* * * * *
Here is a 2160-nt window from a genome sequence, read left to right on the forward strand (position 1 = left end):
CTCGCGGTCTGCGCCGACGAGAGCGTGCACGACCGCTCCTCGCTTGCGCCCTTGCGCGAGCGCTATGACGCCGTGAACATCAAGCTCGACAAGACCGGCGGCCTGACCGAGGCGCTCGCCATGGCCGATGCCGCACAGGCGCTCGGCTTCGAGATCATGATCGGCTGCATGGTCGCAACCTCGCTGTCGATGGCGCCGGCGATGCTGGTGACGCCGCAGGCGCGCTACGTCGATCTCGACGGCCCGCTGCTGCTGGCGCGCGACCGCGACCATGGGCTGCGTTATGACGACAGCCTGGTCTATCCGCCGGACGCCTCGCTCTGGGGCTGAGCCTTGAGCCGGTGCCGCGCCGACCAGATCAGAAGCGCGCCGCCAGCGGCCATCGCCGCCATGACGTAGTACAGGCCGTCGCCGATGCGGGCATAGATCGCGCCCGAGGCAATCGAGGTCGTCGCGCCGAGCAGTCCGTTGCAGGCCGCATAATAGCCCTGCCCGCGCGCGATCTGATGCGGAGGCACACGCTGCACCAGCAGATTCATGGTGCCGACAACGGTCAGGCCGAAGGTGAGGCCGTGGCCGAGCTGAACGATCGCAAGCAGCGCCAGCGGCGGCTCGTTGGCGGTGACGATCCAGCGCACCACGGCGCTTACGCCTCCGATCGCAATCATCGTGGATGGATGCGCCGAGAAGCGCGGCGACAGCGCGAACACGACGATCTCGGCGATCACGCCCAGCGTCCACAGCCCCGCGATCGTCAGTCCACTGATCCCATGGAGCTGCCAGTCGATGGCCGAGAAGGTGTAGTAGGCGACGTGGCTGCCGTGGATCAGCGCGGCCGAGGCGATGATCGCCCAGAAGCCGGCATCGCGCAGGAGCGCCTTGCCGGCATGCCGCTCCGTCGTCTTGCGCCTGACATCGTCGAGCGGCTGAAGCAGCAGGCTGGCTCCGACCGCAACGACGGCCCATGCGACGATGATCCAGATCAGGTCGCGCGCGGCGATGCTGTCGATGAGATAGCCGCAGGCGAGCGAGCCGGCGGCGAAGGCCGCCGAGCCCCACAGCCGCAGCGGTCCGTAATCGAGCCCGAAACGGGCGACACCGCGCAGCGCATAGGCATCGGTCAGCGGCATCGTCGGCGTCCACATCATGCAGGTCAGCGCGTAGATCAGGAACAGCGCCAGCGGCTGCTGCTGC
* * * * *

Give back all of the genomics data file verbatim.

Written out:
Here is a 2160-nt window from a genome sequence, read left to right on the forward strand (position 1 = left end):
CTCGCGGTCTGCGCCGACGAGAGCGTGCACGACCGCTCCTCGCTTGCGCCCTTGCGCGAGCGCTATGACGCCGTGAACATCAAGCTCGACAAGACCGGCGGCCTGACCGAGGCGCTCGCCATGGCCGATGCCGCACAGGCGCTCGGCTTCGAGATCATGATCGGCTGCATGGTCGCAACCTCGCTGTCGATGGCGCCGGCGATGCTGGTGACGCCGCAGGCGCGCTACGTCGATCTCGACGGCCCGCTGCTGCTGGCGCGCGACCGCGACCATGGGCTGCGTTATGACGACAGCCTGGTCTATCCGCCGGACGCCTCGCTCTGGGGCTGAGCCTTGAGCCGGTGCCGCGCCGACCAGATCAGAAGCGCGCCGCCAGCGGCCATCGCCGCCATGACGTAGTACAGGCCGTCGCCGATGCGGGCATAGATCGCGCCCGAGGCAATCGAGGTCGTCGCGCCGAGCAGTCCGTTGCAGGCCGCATAATAGCCCTGCCCGCGCGCGATCTGATGCGGAGGCACACGCTGCACCAGCAGATTCATGGTGCCGACAACGGTCAGGCCGAAGGTGAGGCCGTGGCCGAGCTGAACGATCGCAAGCAGCGCCAGCGGCGGCTCGTTGGCGGTGACGATCCAGCGCACCACGGCGCTTACGCCTCCGATCGCAATCATCGTGGATGGATGCGCCGAGAAGCGCGGCGACAGCGCGAACACGACGATCTCGGCGATCACGCCCAGCGTCCACAGCCCCGCGATCGTCAGTCCACTGATCCCATGGAGCTGCCAGTCGATGGCCGAGAAGGTGTAGTAGGCGACGTGGCTGCCGTGGATCAGCGCGGCCGAGGCGATGATCGCCCAGAAGCCGGCATCGCGCAGGAGCGCCTTGCCGGCATGCCGCTCCGTCGTCTTGCGCCTGACATCGTCGAGCGGCTGAAGCAGCAGGCTGGCTCCGACCGCAACGACGGCCCATGCGACGATGATCCAGATCAGGTCGCGCGCGGCGATGCTGTCGATGAGATAGCCGCAGGCGAGCGAGCCGGCGGCGAAGGCCGCCGAGCCCCACAGCCGCAGCGGTCCGTAATCGAGCCCGAAACGGGCGACACCGCGCAGCGCATAGGCATCGGTCAGCGGCATCGTCGGCGTCCACATCATGCAGGTCAGCGCGTAGATCAGGAACAGCGCCAGCGGCTGCTGCTGC